How to increase power: first of all you can still use weights but insignificant ones, not greater than 0.5-2 kilograms. Secondly, and this is my favorite, is to use elastic bands. Just attach one to your golf club, tennis racket or hockey stick and practice the move you want to become more powerful. Or if you are a runner then put a band around the waist and ask your training partner to hold you back with it while you are trying to run as fast as possible. Or attach the band to something behind you.


The Stamina of power.

Not only do we want to produce movements with great power, but we also want to do it for longer. For instance, during a boxing match, contenders throw powerful jabs at a great velocity with maximal muscular efforts for 12 rounds. It requires a lot of the shoulders’ stamina of power.

It is worth noticing that stamina of power is highly localized. If one can jump high repeatedly for a long time it does mean that pushups or pull-ups can be performed for an equally long period. The peak of a single muscle contraction and its duration depends on:

- the amount and firing rate of corresponding motor neurons recruited by the Central Nervous System to innervate this muscle.

- the energy available to the muscle.

Furthermore, the amount of available energy depends on:

- the capillary density of the muscle. The more capillaries the greater amount of oxygen and nutrition can be delivered. The capillary density increases as the muscle experiences a repeated physical activity.

- the “energy production facilities” called mitochondria. These tiny organelles inside the muscle’s cells produce energy using oxygen and nutrition supplied via the capillaries. The Mitochondria multiply and grow in size as the muscle experiences a repeated physical activity.

You can see that each muscle group needs to be specifically trained to develop the best ability to contract with great power for a long period of time.

Also, we should discriminate between “good cardio” and stamina of power. The former refers to an ability to produce movements for a prolonged period of time at a moderate pace, whereas the latter implies the ability to execute powerful movements. Ideally, we want to possess both.


How to increase the stamina of power: it is quite simple and fast. Choose a powerful movement you would like to be able to do for longer. Determine for how many seconds you can do it at your max capacity with the perceived exertion at 4-5 out of 10 (10 - super difficult, 1 - super easy). Each training session, add an extra 3-5 seconds. Keep adding till you reach the perceived exertion of 9. If, by that moment, the duration of the powerful movement you chose is to your satisfaction then great, if not then go back to the duration you started with + 20% and repeat the circle.

Example (max hight vertical jumps):

Session 1: 2*10sec (by the second 10 the perceived exertion is 5)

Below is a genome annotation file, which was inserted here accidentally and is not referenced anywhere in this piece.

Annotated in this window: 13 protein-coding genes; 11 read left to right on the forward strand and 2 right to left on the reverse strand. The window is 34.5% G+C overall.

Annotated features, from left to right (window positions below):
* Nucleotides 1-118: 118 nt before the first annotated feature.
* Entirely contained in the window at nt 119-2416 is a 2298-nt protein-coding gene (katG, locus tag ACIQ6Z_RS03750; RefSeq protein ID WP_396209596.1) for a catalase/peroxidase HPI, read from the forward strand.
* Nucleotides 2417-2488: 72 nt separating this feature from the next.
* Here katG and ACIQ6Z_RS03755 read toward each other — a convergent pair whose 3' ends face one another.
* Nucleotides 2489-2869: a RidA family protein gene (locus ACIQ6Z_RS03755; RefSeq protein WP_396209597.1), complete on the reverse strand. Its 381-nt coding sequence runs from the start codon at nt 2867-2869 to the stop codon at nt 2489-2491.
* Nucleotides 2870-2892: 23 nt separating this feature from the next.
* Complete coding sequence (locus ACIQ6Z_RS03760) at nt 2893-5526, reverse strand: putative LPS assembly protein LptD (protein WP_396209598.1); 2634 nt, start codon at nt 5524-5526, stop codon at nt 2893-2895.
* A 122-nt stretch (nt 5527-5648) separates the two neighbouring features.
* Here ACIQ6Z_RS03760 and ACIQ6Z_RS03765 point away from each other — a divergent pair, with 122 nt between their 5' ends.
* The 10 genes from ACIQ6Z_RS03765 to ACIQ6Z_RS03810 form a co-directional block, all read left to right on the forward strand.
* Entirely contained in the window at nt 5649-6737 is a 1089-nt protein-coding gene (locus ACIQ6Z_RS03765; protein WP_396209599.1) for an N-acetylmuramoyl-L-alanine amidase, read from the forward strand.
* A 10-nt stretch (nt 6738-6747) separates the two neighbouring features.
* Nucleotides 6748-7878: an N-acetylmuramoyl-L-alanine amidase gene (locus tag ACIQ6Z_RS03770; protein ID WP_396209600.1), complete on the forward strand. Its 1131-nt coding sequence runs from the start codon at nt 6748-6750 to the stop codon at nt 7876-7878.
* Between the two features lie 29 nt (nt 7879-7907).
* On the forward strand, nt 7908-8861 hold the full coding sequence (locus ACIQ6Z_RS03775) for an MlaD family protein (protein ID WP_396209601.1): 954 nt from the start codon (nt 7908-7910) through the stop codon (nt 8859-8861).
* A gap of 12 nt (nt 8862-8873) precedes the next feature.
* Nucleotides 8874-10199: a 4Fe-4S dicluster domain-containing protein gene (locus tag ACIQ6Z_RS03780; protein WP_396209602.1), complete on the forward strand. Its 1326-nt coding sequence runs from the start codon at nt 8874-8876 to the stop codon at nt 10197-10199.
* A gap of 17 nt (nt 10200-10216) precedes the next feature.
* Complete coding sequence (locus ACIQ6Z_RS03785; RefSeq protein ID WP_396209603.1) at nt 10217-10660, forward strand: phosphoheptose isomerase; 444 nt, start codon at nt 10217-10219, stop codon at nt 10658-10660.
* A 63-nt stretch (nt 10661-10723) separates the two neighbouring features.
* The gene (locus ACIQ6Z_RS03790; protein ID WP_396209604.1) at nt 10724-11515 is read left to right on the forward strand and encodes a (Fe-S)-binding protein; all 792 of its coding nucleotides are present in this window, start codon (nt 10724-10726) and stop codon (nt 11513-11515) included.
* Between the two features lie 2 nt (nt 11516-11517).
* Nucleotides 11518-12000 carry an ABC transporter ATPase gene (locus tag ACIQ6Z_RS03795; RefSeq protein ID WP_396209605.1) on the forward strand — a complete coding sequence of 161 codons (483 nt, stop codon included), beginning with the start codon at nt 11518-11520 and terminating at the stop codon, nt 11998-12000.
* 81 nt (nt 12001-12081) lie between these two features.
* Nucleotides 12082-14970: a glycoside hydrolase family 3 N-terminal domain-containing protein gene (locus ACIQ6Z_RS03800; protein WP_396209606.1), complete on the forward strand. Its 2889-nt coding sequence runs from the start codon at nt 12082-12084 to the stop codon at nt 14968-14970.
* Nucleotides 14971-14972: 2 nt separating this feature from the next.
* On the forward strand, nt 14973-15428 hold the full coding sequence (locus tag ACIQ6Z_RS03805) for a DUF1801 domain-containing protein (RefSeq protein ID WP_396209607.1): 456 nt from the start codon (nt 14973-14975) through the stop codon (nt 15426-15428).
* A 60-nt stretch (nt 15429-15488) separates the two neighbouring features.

Session 2: 2*12sec


Session N: 2*25sec (by the second 25 the perceived exertion is 9)

Session N+1: 2*12sec (10 sec + 20%)

Session N+2: 2*14 sec


Session M: 2*30 (by the second 30 the perceived exertion is 9)

Session M+1: 2*14 (12 sec + 20%)

Session M+2: 2*16




This part of our fitness is an absolute must to pay attention to. By increasing the muscles’ flexibility you will allow the joints to move at a great range, contributing to a better mobility, the concept we will be talking about shortly.

When you band over, in attempt to touch the floor with the knees locked, and fail due to an immense amount of tension in the hamstrings, it is not because the hamstrings are stiff. Well, technically, they are stiff, yet it is not their fault unless you have special health conditions. It is the ubiquitous Central Nervous System (CNS) which tenses the hamstrings every time you stretch them beyond the “normal” and “acceptable” length. This length is derived by the CNS from the life experience and the hamstrings’ usage history. If you spend most of your time at an office desk or in a car seat then the hamstrings stay half shortened. The CNS, “seeing” it, starts perceiving this half shortened length as normal to protect you from overextending the hamstrings beyond their regular boundaries, which, in the CNS’ perspective, is dangerous.

With better flexibility, you will be capable of developing a better body control while executing complex movements requiring good coordination and balance. As the muscles stay relaxed you can resort to their help whenever a fine-tuning is required. On the contrary, when the muscles are stiff (contracted) they will not allow any further contraction to adjust a position of a body part they are associated with.


How to improve flexibility: please read my other article “Stretch Overkill

to learn how to improve it in a proper way, which delivers most benefits.——————————————————————————————————————